The issue is something we are looking at as part of the review of the operation of the asylum voucher scheme. As part of that review we have investigated asylum seekers' experiences and I have visited retailers and spoken to staff about the operation of the no change rule. We will make our conclusions available when the review reports.
1 May 2001 : Column: 613W
Mr. Hilary Benn: To ask the Secretary of State for the Home Department what arrangements are made to provide support to prisoners serving a life sentence who are released having had their conviction overturned on appeal; and if he will make a statement. 
Mr. Boateng: The probation service does not have any obligation to provide support to such former prisoners since they are not on licence. However, where resources permit, they may be prepared to do so on a voluntary basis. The Government understand the difficulties that such former prisoners may face in resettling in the community and the Home Office has set up a working party to look at what might be needed, in terms of advice and counselling. A consultant has prepared a report and recommendations will go to Ministers by the summer.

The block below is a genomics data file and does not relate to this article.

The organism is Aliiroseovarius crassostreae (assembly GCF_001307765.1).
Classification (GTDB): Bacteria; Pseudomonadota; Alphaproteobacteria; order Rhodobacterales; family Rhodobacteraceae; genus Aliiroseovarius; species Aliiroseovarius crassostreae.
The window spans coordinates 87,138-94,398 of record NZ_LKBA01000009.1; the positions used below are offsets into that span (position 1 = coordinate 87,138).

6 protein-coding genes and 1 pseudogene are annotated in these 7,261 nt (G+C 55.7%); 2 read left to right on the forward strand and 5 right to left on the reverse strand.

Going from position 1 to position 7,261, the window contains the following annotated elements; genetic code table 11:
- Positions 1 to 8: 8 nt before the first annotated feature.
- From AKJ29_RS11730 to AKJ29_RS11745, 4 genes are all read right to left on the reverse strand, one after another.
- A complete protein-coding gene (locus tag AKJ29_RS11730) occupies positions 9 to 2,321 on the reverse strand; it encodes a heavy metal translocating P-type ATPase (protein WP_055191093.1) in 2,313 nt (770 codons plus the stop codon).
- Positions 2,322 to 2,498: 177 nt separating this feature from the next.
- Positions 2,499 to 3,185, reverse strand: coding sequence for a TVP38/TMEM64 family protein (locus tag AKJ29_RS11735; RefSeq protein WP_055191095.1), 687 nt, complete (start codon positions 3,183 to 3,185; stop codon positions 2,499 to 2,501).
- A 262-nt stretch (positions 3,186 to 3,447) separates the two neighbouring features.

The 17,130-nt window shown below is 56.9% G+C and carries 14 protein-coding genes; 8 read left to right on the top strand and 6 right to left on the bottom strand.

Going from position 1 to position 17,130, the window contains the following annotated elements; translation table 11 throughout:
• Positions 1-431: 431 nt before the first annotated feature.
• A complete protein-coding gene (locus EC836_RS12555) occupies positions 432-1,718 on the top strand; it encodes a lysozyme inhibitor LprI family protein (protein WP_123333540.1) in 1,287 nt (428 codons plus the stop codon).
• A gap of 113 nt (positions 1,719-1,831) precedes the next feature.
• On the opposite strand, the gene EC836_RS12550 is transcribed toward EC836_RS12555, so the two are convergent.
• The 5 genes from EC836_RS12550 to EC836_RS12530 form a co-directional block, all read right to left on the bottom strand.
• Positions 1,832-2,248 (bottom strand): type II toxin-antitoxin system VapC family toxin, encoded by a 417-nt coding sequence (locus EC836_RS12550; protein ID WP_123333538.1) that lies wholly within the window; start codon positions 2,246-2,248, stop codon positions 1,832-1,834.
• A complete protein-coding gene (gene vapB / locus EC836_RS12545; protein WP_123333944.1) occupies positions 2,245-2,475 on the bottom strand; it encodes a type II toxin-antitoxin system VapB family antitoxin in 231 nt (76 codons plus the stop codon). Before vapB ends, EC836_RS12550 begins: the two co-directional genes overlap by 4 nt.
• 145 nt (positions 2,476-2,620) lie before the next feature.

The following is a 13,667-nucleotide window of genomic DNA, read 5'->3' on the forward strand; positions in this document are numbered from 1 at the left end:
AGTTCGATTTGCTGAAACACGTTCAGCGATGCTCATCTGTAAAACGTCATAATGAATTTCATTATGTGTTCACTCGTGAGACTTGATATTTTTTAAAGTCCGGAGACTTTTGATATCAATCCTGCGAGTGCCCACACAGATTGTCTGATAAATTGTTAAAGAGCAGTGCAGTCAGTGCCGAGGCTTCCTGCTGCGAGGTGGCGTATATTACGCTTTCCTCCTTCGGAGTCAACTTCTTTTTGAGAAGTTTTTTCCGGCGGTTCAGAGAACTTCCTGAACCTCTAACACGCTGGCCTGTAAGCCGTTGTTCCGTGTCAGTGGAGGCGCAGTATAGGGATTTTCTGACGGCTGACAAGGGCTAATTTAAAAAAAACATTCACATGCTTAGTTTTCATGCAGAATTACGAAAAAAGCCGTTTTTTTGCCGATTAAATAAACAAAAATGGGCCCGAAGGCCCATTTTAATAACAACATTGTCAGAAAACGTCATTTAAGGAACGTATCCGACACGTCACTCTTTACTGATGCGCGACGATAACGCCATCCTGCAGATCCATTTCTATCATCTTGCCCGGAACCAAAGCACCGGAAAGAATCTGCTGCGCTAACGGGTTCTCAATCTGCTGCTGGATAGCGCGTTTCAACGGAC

Mr. Hilary Benn: To ask the Secretary of State for the Home Department what support was provided to John Kamara following his release as a result of his conviction being overturned by the Court of Appeal; and if he will make a statement. 
Mr. Boateng: Mr. Kamara has had voluntary contact with the Merseyside probation service since before his appeal was heard. Although there was no obligation on either side to continue contact after the successful appeal, there have been ongoing contacts with the probation service.
Mr. Cohen: To ask the Secretary of State for the Home Department what representations the Government have received regarding allegations of UK financial institutions being involved in money laundering activities in respect of money transferred out of Serbia and the former Yugoslavia; and if he will make a statement.